The reaction of Alfonso Alonso, the leader of Spain’s governing Popular Party in the Basque region, when asked to comment on Eta’s decision to dissolve itself, spoke volumes about the trauma and the poison the separatist group’s decades of violence has inflicted on Spanish society. “Neither Eta’s history nor its responsibility can be dissolved’, he said. ’We will never forgive them.”
The bitterness is understandable. For Spain, and the Basque region, have been suffering at the hands of Eta one of the most lethal, protracted and intransigent campaigns of terrorism in modern Europe. 58 years, to be precise. In all this time, Eta militants assassinated Spanish politicians, magistrates, newspaper publishers, planting roadside bombs and firing rockets, killing in the process more than 800 people.
What caused such a persistent and long-standing volume of terrorist violence? What were the reasons lying behind the Spanish state’s failure to defeat Eta, particularly when contemporary organizations such the Red Army Faction in Germany and the Red Brigades in Italy had been long ago crushed?
Founded in 1959, Eta — whose full Basque name, Euskadi Ta Askatasuna, means Basque Homeland and Freedom — began as a Marxist revolutionary, independence movement during the fascist dictatorship of General Francisco Franco. Eta violently opposed the Franco regime, which suppressed opponents and banned minority cultures and languages, including that spoken by the Basques. The group’s violent methods, however, continued to function as first-choice weapons of confrontation and resistance even after Franco’s death and Spain’s return to democracy, with the central government in Madrid granting considerable autonomy to the Basque region.
Throughout its campaign, Eta’s conception of the political environment was always one of resistance and violence. Eta maintained an extremely one-dimensional view of the world, peopling it with clearly demarcated heroes and villains. From the outset, the group saw violence as the most effective form of political pressure against what it perceived as an unfair and unresponsive political system. Although the group’s methods during the Franco years drew support from a wide range of anti-fascism opponents, its fanatical nationalism, contempt for the Madrid central government and a cult of violence for its own sake, prevented Eta from understanding that its narrow belief system was incompatible with modern Spanish democratic principles.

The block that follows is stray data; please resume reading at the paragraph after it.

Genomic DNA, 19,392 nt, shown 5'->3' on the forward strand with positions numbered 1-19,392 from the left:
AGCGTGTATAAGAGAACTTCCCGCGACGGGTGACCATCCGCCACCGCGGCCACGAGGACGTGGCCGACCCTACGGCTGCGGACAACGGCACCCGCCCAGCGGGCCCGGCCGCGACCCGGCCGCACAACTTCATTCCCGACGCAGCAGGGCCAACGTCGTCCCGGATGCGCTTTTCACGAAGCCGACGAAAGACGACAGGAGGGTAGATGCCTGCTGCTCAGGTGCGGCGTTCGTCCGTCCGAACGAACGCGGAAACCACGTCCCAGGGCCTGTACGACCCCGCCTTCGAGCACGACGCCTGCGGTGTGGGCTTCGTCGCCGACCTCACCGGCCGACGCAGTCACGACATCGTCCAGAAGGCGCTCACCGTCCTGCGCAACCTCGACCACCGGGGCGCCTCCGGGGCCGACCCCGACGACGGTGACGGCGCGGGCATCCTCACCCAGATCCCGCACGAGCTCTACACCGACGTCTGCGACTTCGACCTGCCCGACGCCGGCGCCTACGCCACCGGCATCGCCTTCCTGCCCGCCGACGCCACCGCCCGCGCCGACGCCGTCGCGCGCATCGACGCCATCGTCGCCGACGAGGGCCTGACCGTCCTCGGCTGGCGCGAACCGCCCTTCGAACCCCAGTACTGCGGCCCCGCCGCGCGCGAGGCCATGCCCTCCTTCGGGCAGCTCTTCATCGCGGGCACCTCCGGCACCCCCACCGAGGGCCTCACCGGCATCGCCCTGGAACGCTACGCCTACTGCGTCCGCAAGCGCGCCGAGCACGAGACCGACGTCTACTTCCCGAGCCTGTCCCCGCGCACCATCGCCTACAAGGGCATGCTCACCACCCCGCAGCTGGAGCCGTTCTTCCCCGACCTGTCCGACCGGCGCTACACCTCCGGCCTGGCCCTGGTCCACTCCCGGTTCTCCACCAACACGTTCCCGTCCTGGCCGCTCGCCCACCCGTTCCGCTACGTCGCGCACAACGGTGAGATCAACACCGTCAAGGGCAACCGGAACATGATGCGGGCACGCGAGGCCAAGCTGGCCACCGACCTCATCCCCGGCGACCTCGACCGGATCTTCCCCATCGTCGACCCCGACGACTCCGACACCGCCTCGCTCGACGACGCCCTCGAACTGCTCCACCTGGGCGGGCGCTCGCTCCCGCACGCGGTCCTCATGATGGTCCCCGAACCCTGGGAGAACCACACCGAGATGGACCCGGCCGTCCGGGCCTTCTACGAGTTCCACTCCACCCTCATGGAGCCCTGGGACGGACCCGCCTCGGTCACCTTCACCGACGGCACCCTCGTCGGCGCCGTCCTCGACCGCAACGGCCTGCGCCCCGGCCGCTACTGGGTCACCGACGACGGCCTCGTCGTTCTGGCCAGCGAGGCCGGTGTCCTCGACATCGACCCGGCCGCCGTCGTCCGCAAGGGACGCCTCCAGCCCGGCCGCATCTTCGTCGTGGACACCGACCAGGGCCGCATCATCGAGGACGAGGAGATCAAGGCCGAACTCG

At the same time, however, Eta’s stubborn terrorist campaign exposed critical deficiencies within Spain’s political structures: irresolute administrations, squabbling intelligence services and a cumbersome judicial system. Eta might have been more easily contained had the Spanish governing elites and the security authorities acted in a more balanced way combining security pressure to destroy Eta infrastructures and reforms intending to remedy grievances across the Basque country. But their failure to understand the dynamics of politically-motivated violence, their disproportionate security responses, and their deliberate exploitation of the situation for political ends, all contributed to the growth and consolidation of Eta violent extremism. In Spanish public memory are still vivid the attempts by Jose Maria Aznar, the former conservative prime minister, trying (and failing) to influence the 2004 general election by deliberately blaming Eta for the Al-Qaeda mass casualty Madrid bombings which had taken place 72 hours before the election.
Terrorism is a political and social phenomenon that needs to be understood within a specific context. When a terrorist campaign lasts as long as Eta’s did, there has to be a reason for every bombing and each shooting. In Spain, it was always easier for successive governments to dismiss Eta militants as fanatical maniacs than even consider to the message the Eta militants were sending. For terrorism, whether one agrees or not, is not simply violence but violence with a message. Discerning the logic behind the terrorists’ brutal methods does not justify it, nor in any way diminish the barbarity of their acts. Trying to see things from the terrorist’s perspective can be an effective tool in the effort to defuse terrorism and deter further attacks.
History will judge Eta as a failed terrorist group. A history of failure, however, is not a history of insignificance. Spain was fortunate not to have suffered anything comparable to Italy’s Red Brigades anni di piombo (the years of lead) as Eta never held the nation to ransom through its terror. Spain’s institutions have successfully withstood high levels of terrorist activity, but it would be a mistake to underestimate the toxic effects Eta’s prolonged campaign of violence has had on political attitudes and values. Reading the Spanish media and talking to Spanish friends over the past few days, I was left with the impression that Alfonso Alonso’s ‘We will never forgive them’ position, cited at the start of this article, seems to be widely shared.
If Spain’s Eta terrorist experience has a lesson to offer to the rest of Europe is that neither absolutism nor denial are effective ways of solving complex issues of national security. Had the Spanish political establishment accepted at an earlier stage that Eta did not operate in a sociopolitical vacuum and was therefore a political problem that required a political solution with everything that entails, the conflict over the Basque country might have ended sooner. In the long run, all politically-motivated conflicts eventually end. But the longer they are allowed to last, the more innocent people die and the more damage is caused.
Professor George Kassimeris is chair in security studies at the University of Wolverhampton. He tweets @GKassimeris